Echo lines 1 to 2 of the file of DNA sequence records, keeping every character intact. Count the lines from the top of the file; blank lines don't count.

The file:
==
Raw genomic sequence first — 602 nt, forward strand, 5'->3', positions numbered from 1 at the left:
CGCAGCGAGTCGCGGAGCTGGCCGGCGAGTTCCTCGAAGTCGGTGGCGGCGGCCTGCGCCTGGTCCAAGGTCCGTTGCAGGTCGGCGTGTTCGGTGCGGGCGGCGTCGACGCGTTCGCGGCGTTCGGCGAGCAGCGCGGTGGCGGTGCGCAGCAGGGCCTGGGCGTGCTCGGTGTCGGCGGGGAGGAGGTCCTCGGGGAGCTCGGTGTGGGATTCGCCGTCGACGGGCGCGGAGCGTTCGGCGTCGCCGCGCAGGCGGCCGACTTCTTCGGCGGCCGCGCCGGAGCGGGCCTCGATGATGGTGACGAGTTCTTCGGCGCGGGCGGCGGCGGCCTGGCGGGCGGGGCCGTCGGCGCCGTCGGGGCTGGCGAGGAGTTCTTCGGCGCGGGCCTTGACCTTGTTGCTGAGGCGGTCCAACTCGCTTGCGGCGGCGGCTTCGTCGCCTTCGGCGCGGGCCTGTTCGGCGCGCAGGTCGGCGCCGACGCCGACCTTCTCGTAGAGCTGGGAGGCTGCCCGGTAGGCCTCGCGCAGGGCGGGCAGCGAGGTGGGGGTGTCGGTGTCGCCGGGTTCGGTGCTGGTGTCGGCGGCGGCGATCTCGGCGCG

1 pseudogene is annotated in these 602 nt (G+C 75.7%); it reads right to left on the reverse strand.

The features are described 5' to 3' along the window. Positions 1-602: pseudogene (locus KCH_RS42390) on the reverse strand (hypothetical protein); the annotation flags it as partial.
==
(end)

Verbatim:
Raw genomic sequence first — 602 nt, forward strand, 5'->3', positions numbered from 1 at the left:
CGCAGCGAGTCGCGGAGCTGGCCGGCGAGTTCCTCGAAGTCGGTGGCGGCGGCCTGCGCCTGGTCCAAGGTCCGTTGCAGGTCGGCGTGTTCGGTGCGGGCGGCGTCGACGCGTTCGCGGCGTTCGGCGAGCAGCGCGGTGGCGGTGCGCAGCAGGGCCTGGGCGTGCTCGGTGTCGGCGGGGAGGAGGTCCTCGGGGAGCTCGGTGTGGGATTCGCCGTCGACGGGCGCGGAGCGTTCGGCGTCGCCGCGCAGGCGGCCGACTTCTTCGGCGGCCGCGCCGGAGCGGGCCTCGATGATGGTGACGAGTTCTTCGGCGCGGGCGGCGGCGGCCTGGCGGGCGGGGCCGTCGGCGCCGTCGGGGCTGGCGAGGAGTTCTTCGGCGCGGGCCTTGACCTTGTTGCTGAGGCGGTCCAACTCGCTTGCGGCGGCGGCTTCGTCGCCTTCGGCGCGGGCCTGTTCGGCGCGCAGGTCGGCGCCGACGCCGACCTTCTCGTAGAGCTGGGAGGCTGCCCGGTAGGCCTCGCGCAGGGCGGGCAGCGAGGTGGGGGTGTCGGTGTCGCCGGGTTCGGTGCTGGTGTCGGCGGCGGCGATCTCGGCGCG